The 3R principle was presented in Agenda 21 during the UN Conference on

The 3r principle was presented in agenda 21 during

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The 3R principle was presented in Agenda 21, during the UN Conference on Environment and Development held in Rio de Janeiro in 1992, and since then, it has been developed by several countries. The 3R hierarchy follows the principle that it has less impact to avoid waste generation than to recycle materials after disposal. “Reduce” is the first step in the 3R principle, and it consists of actions aimed at reducing waste generation, either by minimising at source or by reducing waste. “Reuse” is the second step that can be implemented through actions that enable its use for various purposes, optimise the maximum use before final disposal, or even return to the production process, seeking its replacement for the same or different purpose. “Recycle” is the third and last step from the 3R approach. Recycling is a set of techniques
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CSR approach on e-waste BL7001 CSR & Environmental Law 5 that aims to take advantage of the waste and reuse them in the production cycle from which they came or in a new process. Incineration, according to Williams (2002), “is a process that consists of burning the waste at elevated temperatures in an oxygen-rich environment for a certain period, resulting in a reduction in mass and volume and its transformation into inert material”. The incineration process is an air pollution generator, and some of these substances can affect directly or indirectly human health. As reported by Holmes (2009), “Some of the more unpleasant substances can be directly related to the combustion of WEEE…” In countries with a waste management national policy, companies which operate in the incineration business must implement an air pollution control system. However, it is still a challenge in most developing countries. “A landfill site is a site for the disposal of waste materials by burial”. ( According to Williams (2002), “landfill disposal is seen in many respects as the bottom rung of the hierarchy of waste disposal options when considering the concept of sustainable waste management”. As reported by Holmes (2009), “there are two main pollutants produced by the landfilling process, both of which can have serious effects on the environment. These are landfill gas and leachate”. As reported by Baldé et al. (2017), in 2016 the total of e-waste generated in the world was approximately 44,7 million metric tonnes, representing 6,1 kg per inhabitant; and, presents an e-waste estimate generation of 52.2 Mt in 2021, representing an increase of 4% per year. Furthermore, Baldé et al. (2017), also presents the following composition of the 2016 e-waste: 2016 e-waste generated by region: o Asia – 41% o Europe – 27% o America – 25% o Africa – 5%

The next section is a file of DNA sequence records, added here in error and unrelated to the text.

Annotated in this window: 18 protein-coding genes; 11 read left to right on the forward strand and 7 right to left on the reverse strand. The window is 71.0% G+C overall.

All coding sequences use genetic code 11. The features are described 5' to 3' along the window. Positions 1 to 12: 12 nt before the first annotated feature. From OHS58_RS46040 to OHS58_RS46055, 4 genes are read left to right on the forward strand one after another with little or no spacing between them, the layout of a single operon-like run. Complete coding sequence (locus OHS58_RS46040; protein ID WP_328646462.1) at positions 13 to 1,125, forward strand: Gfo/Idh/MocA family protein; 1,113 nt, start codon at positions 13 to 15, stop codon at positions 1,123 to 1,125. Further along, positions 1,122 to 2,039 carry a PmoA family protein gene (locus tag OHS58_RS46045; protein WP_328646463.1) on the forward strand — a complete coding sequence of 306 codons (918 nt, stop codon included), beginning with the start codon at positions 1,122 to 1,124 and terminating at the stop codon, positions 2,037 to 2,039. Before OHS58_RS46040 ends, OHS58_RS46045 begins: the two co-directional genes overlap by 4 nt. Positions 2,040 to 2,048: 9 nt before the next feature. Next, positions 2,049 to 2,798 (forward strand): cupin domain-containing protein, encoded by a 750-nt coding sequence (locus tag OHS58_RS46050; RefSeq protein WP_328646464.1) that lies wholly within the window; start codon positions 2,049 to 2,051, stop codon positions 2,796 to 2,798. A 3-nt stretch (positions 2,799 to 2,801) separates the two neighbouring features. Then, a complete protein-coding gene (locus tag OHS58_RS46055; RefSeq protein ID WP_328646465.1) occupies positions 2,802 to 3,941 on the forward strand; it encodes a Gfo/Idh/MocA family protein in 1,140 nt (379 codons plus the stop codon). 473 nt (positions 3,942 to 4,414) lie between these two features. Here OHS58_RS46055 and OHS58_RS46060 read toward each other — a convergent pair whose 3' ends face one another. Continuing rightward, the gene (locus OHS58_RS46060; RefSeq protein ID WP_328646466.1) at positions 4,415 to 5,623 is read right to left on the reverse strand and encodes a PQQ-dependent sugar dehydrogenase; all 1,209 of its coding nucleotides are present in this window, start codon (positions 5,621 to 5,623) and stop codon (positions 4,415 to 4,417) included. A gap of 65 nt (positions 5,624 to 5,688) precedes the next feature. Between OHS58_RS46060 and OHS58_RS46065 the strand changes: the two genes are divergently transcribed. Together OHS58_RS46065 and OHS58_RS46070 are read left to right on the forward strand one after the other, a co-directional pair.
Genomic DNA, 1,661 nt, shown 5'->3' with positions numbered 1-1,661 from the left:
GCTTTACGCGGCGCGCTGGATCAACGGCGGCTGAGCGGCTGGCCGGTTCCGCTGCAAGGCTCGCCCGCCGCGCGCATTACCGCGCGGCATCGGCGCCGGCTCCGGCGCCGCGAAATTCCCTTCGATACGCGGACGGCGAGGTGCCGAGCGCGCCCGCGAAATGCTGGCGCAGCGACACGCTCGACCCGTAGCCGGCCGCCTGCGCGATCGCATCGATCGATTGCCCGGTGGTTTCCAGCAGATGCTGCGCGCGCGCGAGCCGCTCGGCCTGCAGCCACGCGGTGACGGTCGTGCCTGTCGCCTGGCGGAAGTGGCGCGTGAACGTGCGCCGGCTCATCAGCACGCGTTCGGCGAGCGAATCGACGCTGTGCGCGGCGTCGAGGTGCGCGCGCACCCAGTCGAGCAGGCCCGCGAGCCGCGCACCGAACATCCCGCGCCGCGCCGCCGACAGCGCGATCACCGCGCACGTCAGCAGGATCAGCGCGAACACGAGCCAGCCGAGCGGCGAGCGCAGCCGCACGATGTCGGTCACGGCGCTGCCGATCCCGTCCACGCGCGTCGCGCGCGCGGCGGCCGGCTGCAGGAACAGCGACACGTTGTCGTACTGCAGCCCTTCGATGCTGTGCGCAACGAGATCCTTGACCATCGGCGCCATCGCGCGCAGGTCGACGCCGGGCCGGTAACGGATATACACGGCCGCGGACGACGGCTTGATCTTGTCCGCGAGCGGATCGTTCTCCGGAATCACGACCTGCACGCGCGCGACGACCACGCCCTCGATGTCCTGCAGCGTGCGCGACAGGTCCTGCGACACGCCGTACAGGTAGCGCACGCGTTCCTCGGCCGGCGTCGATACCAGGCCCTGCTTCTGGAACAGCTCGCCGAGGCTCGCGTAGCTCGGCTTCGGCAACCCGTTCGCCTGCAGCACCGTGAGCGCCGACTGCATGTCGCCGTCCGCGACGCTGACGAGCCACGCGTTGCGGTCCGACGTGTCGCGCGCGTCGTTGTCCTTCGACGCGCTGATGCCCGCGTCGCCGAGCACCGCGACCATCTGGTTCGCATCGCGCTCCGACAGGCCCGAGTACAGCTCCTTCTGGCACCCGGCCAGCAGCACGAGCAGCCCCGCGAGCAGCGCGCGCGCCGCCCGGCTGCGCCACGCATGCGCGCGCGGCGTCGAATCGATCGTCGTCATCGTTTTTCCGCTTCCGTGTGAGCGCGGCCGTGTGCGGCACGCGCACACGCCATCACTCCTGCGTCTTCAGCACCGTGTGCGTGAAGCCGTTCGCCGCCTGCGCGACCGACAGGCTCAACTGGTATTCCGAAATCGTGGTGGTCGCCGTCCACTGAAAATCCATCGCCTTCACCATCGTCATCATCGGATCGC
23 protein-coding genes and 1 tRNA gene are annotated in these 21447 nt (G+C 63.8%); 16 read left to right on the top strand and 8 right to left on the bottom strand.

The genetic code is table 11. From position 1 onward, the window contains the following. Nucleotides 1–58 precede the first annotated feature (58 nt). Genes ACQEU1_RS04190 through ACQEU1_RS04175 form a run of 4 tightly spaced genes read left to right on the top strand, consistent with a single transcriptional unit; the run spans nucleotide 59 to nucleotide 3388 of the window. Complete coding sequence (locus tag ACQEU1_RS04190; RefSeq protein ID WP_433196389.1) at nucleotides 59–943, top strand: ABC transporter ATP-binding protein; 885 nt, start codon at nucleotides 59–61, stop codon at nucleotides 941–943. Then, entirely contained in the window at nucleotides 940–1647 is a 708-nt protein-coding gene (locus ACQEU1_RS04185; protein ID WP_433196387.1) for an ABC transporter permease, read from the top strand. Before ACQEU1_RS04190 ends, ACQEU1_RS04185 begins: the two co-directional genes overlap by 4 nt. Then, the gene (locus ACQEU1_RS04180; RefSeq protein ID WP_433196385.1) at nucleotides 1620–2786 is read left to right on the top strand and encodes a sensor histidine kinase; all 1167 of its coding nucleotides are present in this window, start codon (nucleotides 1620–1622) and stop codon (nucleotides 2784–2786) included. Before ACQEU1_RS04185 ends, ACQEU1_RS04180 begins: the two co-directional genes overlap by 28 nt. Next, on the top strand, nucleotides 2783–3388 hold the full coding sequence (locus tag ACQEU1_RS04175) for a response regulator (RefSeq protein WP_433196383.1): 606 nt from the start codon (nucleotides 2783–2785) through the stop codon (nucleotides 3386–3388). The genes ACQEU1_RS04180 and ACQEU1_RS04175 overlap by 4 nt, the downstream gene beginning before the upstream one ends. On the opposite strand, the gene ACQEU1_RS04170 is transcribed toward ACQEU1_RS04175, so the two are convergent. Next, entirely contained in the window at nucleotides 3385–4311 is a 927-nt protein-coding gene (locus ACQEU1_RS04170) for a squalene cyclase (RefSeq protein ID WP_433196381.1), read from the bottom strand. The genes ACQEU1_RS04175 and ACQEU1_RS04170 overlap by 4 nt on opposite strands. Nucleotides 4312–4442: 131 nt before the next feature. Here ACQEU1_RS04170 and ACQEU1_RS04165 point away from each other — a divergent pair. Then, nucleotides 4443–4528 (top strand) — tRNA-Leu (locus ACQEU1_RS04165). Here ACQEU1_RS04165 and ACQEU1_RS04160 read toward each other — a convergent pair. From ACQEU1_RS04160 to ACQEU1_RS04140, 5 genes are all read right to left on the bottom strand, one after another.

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CSR approach on e-waste BL7001 CSR & Environmental Law 6 o Oceania – 2% 2016 e-waste generated by region per inhabitant (kg): o Oceania – 17,3 o Europe – 16,6 o America – 11,6 o Asia – 4,2 o Africa – 1,9 Based on this data, the e-waste growth has been mainly affected by consumer- style practices in different regions of the world. For example, in 2016, Oceania had the lowest volume of e-waste generated (2%) compared to other regions; however, it had the highest volume of e-waste per inhabitant (17,3kg).
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